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  8. Trickman2

    Trickman2 Active Member

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    ....and the thread goes silent. ;Muted Still hoping to get Randy Holmes to give us a answer.
     
  9. Randy Holmes-Farley

    Randy Holmes-Farley Reef Chemist Staff Member Team R2R R2R Supporter R2R Excellence Award Article Contributor Expert Contributor

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    Sorry.

    Yes, if you let aragonite rock or sand sit in acid, it will no longer be acidic when it stops bubbling and there's no concern about getting acid in the tank. If you want to double check; add baking soda, then no bubbling means it is neutralized.

    The more acid you add, relative to rock, means more of the rock will be dissolved. I don't have any special ratio that I recommend. A full one gallon bottle of muriatic acid (35% HCl) contains enough acid to fully dissolve about 10 pounds of aragonite rock.
     
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  10. Trickman2

    Trickman2 Active Member

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    Thanks, I am assuming the acid will burn off all those nasty snail shells.
     
  11. Randy Holmes-Farley

    Randy Holmes-Farley Reef Chemist Staff Member Team R2R R2R Supporter R2R Excellence Award Article Contributor Expert Contributor

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    If the shells are aragonite, likely yes. If they are calcite, they may be slower to dissolve than the aragonite rocks.
     
  12. rockskimmerflow

    rockskimmerflow Well-Known Member

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    It may, but having acid washed a literal ton of rock I wouldnt assume that in the slightest. Itll surely soften them up so they can be popped off easier but I havent experienced a strong enough acid wash that they melted right off. Then again I only use about a half gallon of muriatic per 40gals of water.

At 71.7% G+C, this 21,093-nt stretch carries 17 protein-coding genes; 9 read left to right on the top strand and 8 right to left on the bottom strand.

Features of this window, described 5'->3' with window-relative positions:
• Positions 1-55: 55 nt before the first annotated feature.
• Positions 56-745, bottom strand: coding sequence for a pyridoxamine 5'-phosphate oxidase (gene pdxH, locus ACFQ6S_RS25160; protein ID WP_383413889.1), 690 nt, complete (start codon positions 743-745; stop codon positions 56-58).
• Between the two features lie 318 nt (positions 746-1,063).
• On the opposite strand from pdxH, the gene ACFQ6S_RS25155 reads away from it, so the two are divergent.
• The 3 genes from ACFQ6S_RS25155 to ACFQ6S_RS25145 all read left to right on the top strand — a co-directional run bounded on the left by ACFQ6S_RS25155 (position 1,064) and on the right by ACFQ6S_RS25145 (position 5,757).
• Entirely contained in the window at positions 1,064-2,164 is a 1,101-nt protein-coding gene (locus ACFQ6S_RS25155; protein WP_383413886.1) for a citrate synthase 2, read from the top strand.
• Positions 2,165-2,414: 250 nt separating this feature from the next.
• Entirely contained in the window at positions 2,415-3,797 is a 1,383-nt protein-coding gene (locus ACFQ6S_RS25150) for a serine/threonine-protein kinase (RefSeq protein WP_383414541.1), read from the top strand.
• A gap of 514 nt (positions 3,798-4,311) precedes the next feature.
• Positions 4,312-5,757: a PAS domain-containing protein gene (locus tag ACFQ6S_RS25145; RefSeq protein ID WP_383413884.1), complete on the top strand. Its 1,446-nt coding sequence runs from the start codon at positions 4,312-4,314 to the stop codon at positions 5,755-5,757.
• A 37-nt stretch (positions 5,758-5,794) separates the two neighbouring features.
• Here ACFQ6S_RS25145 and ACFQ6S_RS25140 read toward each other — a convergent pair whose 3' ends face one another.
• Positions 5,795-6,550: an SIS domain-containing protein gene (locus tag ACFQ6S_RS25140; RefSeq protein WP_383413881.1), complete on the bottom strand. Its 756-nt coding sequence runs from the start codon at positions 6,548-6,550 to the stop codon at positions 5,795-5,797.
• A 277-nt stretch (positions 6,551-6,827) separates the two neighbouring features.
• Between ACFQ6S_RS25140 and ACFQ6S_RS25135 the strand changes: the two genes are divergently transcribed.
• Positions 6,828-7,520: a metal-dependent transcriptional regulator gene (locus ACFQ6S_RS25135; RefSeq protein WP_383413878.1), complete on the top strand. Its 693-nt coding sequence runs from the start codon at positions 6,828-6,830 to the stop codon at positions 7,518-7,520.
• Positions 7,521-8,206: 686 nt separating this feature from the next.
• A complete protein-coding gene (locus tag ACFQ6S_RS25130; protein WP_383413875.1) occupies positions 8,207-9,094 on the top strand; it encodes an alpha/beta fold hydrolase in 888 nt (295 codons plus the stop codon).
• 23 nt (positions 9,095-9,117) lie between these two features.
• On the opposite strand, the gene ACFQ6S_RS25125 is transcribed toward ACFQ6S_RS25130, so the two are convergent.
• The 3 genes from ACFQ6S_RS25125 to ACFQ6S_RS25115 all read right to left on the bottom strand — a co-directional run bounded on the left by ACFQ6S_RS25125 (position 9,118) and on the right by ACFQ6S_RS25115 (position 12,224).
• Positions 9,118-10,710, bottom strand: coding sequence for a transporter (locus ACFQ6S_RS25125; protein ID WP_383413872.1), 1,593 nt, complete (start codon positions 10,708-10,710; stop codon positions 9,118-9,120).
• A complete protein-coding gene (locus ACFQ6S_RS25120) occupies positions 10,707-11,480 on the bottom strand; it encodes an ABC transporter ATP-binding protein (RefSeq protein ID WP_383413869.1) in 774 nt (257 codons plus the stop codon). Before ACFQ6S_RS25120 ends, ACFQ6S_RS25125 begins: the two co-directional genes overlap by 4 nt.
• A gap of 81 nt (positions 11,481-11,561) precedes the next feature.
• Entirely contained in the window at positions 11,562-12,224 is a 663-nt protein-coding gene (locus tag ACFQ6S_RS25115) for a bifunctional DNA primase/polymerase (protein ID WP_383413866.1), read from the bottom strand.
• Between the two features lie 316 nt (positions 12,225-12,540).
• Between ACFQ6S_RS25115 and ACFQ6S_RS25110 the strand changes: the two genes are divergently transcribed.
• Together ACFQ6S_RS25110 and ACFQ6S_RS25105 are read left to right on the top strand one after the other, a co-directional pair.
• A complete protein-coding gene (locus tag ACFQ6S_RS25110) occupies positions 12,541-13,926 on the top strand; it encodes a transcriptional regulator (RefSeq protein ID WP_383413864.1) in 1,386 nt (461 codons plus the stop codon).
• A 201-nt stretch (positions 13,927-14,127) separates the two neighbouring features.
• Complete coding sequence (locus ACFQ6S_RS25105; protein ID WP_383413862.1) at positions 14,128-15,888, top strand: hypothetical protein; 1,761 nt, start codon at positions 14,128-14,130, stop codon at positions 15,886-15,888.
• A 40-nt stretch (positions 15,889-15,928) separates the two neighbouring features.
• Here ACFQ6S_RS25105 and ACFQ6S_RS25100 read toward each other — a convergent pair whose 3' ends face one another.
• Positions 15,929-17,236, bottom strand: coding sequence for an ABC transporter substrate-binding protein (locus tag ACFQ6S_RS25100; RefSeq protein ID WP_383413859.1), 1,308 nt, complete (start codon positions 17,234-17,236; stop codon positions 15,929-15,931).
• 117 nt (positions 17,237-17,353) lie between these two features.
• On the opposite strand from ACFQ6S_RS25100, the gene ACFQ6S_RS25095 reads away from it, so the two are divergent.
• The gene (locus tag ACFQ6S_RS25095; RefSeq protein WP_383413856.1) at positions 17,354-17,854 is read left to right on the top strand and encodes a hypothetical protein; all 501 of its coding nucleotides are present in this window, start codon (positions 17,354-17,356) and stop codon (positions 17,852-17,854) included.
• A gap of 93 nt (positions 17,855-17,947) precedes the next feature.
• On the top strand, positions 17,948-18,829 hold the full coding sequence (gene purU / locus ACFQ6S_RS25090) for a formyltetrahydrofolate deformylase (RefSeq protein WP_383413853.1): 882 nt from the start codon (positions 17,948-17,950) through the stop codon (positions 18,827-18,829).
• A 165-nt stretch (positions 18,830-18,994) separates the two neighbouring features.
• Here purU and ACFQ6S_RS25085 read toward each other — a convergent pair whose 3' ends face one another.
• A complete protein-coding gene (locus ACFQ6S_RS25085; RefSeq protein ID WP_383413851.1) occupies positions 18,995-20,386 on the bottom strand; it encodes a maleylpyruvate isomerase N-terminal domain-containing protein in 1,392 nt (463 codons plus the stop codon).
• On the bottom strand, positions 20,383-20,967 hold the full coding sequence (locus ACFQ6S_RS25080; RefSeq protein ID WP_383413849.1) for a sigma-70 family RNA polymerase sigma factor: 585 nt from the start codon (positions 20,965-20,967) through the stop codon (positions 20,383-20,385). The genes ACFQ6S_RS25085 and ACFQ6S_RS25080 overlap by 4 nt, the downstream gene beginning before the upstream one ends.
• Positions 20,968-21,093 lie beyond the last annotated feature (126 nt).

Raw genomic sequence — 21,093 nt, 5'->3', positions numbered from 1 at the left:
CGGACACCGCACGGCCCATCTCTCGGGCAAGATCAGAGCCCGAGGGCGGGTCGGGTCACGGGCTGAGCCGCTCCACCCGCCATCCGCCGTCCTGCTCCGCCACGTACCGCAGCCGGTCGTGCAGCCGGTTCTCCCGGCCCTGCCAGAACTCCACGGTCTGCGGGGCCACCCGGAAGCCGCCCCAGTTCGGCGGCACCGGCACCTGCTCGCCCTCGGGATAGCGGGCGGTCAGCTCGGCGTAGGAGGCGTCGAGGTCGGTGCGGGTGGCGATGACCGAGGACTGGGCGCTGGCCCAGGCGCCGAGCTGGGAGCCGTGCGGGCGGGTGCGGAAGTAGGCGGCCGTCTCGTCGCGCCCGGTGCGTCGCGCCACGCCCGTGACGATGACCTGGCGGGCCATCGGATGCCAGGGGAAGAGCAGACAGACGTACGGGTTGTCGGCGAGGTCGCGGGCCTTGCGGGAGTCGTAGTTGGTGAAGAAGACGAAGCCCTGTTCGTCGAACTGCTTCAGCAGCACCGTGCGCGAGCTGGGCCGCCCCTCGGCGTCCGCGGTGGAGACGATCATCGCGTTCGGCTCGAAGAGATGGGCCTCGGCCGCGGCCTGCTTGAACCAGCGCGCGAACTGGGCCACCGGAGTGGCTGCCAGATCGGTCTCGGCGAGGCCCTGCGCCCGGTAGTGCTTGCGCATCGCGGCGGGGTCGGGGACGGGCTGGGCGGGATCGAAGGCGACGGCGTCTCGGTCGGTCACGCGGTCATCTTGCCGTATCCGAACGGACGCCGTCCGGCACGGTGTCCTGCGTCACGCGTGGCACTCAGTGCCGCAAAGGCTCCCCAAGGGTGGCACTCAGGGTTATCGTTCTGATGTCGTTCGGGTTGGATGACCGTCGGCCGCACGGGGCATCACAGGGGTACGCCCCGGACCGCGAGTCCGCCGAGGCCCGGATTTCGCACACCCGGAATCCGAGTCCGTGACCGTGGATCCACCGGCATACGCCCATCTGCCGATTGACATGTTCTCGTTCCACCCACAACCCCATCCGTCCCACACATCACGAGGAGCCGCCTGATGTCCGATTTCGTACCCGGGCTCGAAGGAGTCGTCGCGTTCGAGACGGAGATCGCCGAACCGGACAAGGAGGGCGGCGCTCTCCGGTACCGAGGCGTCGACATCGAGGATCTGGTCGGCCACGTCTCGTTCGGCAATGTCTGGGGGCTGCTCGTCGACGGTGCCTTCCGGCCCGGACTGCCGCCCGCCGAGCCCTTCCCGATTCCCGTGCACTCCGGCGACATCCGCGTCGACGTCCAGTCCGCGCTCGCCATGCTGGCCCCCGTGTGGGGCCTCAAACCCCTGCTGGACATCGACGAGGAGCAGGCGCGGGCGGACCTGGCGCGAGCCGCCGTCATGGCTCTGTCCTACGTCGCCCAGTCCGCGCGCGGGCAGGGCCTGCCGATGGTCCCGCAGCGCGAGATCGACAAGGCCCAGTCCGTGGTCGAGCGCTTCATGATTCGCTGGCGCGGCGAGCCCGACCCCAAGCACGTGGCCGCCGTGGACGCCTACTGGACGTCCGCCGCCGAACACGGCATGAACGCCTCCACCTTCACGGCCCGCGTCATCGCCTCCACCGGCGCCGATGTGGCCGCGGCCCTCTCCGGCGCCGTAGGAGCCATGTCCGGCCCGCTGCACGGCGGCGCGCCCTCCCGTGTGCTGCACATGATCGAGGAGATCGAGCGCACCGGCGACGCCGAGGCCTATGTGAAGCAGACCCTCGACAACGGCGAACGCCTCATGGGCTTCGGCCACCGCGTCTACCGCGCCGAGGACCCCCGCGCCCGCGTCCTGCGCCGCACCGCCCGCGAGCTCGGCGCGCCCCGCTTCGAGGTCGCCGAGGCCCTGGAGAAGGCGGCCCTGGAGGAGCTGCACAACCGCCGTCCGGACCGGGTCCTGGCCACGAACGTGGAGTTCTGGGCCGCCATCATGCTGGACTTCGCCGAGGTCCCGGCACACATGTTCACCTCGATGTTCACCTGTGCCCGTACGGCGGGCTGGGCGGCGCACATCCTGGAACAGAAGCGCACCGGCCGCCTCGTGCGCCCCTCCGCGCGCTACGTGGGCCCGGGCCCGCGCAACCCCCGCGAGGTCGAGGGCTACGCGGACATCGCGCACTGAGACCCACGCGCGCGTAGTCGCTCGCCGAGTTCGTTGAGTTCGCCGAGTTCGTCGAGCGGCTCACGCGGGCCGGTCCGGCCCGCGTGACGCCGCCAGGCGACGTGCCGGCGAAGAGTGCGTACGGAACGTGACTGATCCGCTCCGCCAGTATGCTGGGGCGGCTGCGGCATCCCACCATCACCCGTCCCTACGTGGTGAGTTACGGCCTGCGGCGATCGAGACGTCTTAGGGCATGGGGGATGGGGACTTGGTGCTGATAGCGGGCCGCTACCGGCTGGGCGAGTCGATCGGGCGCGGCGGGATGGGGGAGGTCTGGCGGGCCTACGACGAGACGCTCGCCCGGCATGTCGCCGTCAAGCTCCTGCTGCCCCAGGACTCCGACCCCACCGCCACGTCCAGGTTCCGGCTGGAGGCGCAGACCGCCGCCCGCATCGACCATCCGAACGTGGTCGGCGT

13. Victoria M

    Victoria M Valuable Member Build Thread Contributor

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    I did this recently with new rock. It went well and was kinda fun. I did about one gallon acid to 20 gallons tap water in a brute for about 1o - 15 minutes all together. I added a container of baking soda to a gallon of tap water and put it in the acid bath and then started over filling the container of acid to dilute and drain it. You could try it on one rock to see what happens to the worm/snail shells.
     
  14. Trickman2

    Trickman2 Active Member

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    So once it stops bubbling the acid is neutralized and the water is no longer dangerous? Not saying I going to pour it into my tank but trying to understand the risks.
     
  15. Randy Holmes-Farley

    Randy Holmes-Farley Reef Chemist Staff Member Team R2R R2R Supporter R2R Excellence Award Article Contributor Expert Contributor

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    Correct. It is then basically a calcium chloride solution. :)
     
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  16. Trickman2

    Trickman2 Active Member

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    Well that was interesting adding baking soda made it more volatile. Used one gallon of muriatic acid. Still everything went well and it is bubbling in the back still. Interested to see the final results.
     
  17. Randy Holmes-Farley

    Randy Holmes-Farley Reef Chemist Staff Member Team R2R R2R Supporter R2R Excellence Award Article Contributor Expert Contributor

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    What do you mean?
     
  18. Victoria M

    Victoria M Valuable Member Build Thread Contributor

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    The baking soda make it like a school volcano experiement. It started frothing and fizzing up like crazy. I started diluting it faster when that happened.
     
  19. Trickman2

    Trickman2 Active Member

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    Yep that describes it pretty well. It burned off the top layer of the rock but most of the snails shells remained. Going to take bone cutter to the shells
     
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  20. Victoria M

    Victoria M Valuable Member Build Thread Contributor

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    Figures. It was still good for the rock to burn off probably phos and what not. At least that is what we tell ourselves... :)